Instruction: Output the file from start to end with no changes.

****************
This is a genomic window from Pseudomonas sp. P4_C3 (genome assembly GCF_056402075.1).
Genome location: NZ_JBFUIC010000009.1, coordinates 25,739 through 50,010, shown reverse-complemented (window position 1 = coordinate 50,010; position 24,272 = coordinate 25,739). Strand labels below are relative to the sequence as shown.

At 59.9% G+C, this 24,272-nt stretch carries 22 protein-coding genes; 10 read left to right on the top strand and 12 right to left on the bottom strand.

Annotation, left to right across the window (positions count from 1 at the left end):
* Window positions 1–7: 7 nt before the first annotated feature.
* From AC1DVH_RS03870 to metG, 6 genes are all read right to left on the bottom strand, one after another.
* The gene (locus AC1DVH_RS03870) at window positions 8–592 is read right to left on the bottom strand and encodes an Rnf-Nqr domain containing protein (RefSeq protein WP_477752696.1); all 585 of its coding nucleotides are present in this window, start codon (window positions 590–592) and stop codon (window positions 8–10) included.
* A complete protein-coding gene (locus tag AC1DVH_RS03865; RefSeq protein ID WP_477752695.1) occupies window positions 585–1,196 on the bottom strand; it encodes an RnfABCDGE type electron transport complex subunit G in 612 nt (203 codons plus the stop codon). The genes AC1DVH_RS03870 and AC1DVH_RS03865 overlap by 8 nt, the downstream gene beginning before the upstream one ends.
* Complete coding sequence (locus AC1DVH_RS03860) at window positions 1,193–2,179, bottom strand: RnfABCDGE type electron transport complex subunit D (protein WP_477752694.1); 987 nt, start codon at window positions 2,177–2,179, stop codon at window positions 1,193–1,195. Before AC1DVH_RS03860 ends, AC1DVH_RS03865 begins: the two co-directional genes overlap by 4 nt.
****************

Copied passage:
This is a genomic window from Pseudomonas sp. P4_C3 (genome assembly GCF_056402075.1).
Genome location: NZ_JBFUIC010000009.1, coordinates 25,739 through 50,010, shown reverse-complemented (window position 1 = coordinate 50,010; position 24,272 = coordinate 25,739). Strand labels below are relative to the sequence as shown.

At 59.9% G+C, this 24,272-nt stretch carries 22 protein-coding genes; 10 read left to right on the top strand and 12 right to left on the bottom strand.

Annotation, left to right across the window (positions count from 1 at the left end):
* Window positions 1–7: 7 nt before the first annotated feature.
* From AC1DVH_RS03870 to metG, 6 genes are all read right to left on the bottom strand, one after another.
* The gene (locus AC1DVH_RS03870) at window positions 8–592 is read right to left on the bottom strand and encodes an Rnf-Nqr domain containing protein (RefSeq protein WP_477752696.1); all 585 of its coding nucleotides are present in this window, start codon (window positions 590–592) and stop codon (window positions 8–10) included.
* A complete protein-coding gene (locus tag AC1DVH_RS03865; RefSeq protein ID WP_477752695.1) occupies window positions 585–1,196 on the bottom strand; it encodes an RnfABCDGE type electron transport complex subunit G in 612 nt (203 codons plus the stop codon). The genes AC1DVH_RS03870 and AC1DVH_RS03865 overlap by 8 nt, the downstream gene beginning before the upstream one ends.
* Complete coding sequence (locus AC1DVH_RS03860) at window positions 1,193–2,179, bottom strand: RnfABCDGE type electron transport complex subunit D (protein WP_477752694.1); 987 nt, start codon at window positions 2,177–2,179, stop codon at window positions 1,193–1,195. Before AC1DVH_RS03860 ends, AC1DVH_RS03865 begins: the two co-directional genes overlap by 4 nt.